Gaming pros form firm to help casinos and manufacturers carry out projects in tough economic times

It’s no secret that the recession has caused casino companies to tighten their belts and trim employees from payrolls.

Nevertheless, projects must be carried out and upgrades must be made, despite the dwindling staff and dollars.

That left slot executives in a quandary. At least until they hear about Advanced Gaming Associates, LLC. a team of experienced slot veterans who are equipped to handle a broad scope of projects from putting in a new slot system to hanging interior signage to installing a turnkey casino.

Initially formed 2.5 years ago as a slot distributorship for Pennsylvania, Advanced Gaming Associates soon found a niche helping slot manufacturers and casinos get their businesses up and running. Now, since the economy went south, forcing casinos to lay off employees and cut costs, the company has found itself in even greater demand, said Tony Tomasello, a longtime Atlantic City slot veteran who started at the Golden Nugget as a slot tech when he was 18.

“Everybody needs help,” Tomasello said.

The firm steps in to handle issues such as system wiring for an installation of Bally Technologies system, or in the case of Foxwoods, the company was hired to install Bally Technologies’ iVIEW screens on 6,800 games.

“They thought it was a five-week job; we were done in 12 days,” Tomasello said.

These guys know their stuff, Tomasello said of the 36-member staff of veterans, from slot mechanics, IT professionals, slot operations professionals.

“We’re diversified enough that there’s nothing they can’t throw at us,” Tomasello said. “We’re filling a need of something that’s not available right now.”

“We do everything in the casino except build them and install the surveillance,” he said. That could include interior signage, slot base installation, slot machine installation, and validator and printer maintenance.

“Our guys can walk in and work with any system and any machines,” Tomasello said.

A week from the day of this interview, Tomasello said his team would be off to Bethlehem, Pa., to begin a project at the Sands Bethlehem, wiring non-Bally slot machines with the Bally system. At the same time, they’ll install Konami Gaming slot machines.

The firm has done a host of projects across the country, including projects in Alabama, Arkansas, California, Connecticut, Florida, Indiana, Louisiana, Mississippi, New Jersey, New Mexico, New York, Oklahoma, Pennsylvania and Rhode Island.

Projects have included several “start-to-finish” slot floor installations, including the Gomes/Cordish Indiana Live project in Shelbyville, Ind. Among the other types of jobs the firm was involved include the installation of new bases, machines and signs for three casinos in Puerto Rico, and an 800-game expansion at the Silverton casino-hotel in Las Vegas.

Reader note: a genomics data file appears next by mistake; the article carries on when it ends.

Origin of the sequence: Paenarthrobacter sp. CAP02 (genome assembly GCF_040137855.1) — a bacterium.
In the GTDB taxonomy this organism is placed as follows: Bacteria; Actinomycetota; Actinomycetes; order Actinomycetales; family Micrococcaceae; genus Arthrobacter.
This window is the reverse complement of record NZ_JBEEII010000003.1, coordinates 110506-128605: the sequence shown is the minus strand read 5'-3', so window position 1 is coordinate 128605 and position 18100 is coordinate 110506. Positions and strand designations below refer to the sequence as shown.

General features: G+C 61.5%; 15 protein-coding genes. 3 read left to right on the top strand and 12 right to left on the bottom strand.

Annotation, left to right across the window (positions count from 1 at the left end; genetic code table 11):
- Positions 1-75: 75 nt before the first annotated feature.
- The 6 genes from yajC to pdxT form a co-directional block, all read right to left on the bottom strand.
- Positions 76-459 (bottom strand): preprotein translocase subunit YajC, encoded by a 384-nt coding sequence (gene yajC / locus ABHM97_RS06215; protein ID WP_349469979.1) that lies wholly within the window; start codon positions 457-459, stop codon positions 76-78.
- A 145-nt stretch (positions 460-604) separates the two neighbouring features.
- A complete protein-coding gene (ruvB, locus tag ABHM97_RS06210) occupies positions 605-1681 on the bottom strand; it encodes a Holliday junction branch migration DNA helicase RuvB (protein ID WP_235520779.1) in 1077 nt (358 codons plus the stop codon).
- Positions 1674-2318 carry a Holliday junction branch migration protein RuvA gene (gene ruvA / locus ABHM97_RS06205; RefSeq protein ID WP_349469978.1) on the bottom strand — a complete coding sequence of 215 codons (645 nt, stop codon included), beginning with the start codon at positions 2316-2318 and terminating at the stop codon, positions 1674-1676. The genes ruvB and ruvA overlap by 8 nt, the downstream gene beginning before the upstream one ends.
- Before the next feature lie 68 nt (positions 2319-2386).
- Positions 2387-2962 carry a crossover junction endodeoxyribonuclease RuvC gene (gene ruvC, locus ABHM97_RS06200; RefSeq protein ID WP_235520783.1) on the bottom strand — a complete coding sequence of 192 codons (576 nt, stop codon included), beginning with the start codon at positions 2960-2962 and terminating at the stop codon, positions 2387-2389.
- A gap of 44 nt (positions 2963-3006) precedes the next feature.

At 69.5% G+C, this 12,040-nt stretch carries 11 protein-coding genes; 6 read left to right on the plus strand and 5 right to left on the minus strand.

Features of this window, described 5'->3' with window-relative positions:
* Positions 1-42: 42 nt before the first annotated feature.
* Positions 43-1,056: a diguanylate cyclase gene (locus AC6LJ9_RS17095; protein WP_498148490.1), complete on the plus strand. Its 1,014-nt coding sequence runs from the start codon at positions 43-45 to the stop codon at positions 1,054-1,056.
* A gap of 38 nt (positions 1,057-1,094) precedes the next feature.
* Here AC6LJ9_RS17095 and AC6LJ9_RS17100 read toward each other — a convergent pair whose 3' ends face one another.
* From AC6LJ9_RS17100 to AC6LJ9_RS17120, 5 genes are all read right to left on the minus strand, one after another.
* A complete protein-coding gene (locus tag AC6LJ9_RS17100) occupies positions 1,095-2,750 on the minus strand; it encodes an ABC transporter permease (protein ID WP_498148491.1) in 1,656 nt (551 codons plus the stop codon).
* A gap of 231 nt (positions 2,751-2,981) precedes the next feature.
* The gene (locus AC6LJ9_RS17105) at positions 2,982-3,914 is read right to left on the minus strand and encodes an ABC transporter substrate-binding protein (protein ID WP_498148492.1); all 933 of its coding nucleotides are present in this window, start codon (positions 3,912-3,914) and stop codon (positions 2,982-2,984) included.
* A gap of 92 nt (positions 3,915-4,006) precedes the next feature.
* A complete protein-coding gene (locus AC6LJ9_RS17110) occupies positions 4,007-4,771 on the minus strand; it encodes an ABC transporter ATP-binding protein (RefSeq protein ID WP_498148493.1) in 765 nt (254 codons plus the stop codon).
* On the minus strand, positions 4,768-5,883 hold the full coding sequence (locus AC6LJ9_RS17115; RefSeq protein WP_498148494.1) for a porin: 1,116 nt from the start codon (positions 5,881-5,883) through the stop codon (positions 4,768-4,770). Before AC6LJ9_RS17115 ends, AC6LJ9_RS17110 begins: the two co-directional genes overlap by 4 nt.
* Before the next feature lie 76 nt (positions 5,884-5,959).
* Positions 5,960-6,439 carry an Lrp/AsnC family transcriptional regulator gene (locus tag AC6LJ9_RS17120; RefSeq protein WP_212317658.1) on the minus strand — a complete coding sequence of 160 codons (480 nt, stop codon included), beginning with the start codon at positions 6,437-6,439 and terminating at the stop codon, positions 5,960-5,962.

The company also has people spread across the country, in Atlantic City, Reno, Las Vegas, Virginia and Oklahoma.

“And we’re looking for more. Right now, I have the biggest labor pool anywhere. I can pick the best of the best,” said Tomasello, who notes he looks for not only the best skill set but also the right attitude when it comes to loyalty and work ethic.

“We are very stringent about the people we hire. The people I bring into this company have to have the right attitude and right skill set,” Tomasello said. “In this particular business, I’m only as good as my last job.”

The company stands by its work, he said, noting if there’s an issue, it will make it right.

The company has about 40 clients, and most of them are repeat customers. It also sponsors a course at the Atlantic City Gaming Institute. Those who pass the course get an interview with the company, and an opportunity to intern there and possibly earn a spot on the staff.

His employees like the project- by-project nature of the work. “My average person wants to work three weeks straight 12 hours a day and take a week or two off.”

As gaming moves into the server-based realm, Tomasello said his firm will be ready. He’s hiring the right people to offer more expertise once downloadable and networked gaming gets going.

“I don’t think there’s any question that this is the way were going to go,” he said. “There’s an evolution going on,” with cashless gaming the first step and downloadable the second. “You’re getting to the point where you need network specialists instead of slot mechanics.”

He knows the company will have to be ready when the economy comes back, and companies decide they want to do the upgrades and installs that they may have put off.

 “After they’ve spun down to the point where they have the bare minimum, when things do come back we want to go in there and do the grunt work,” to help them get back up to speed.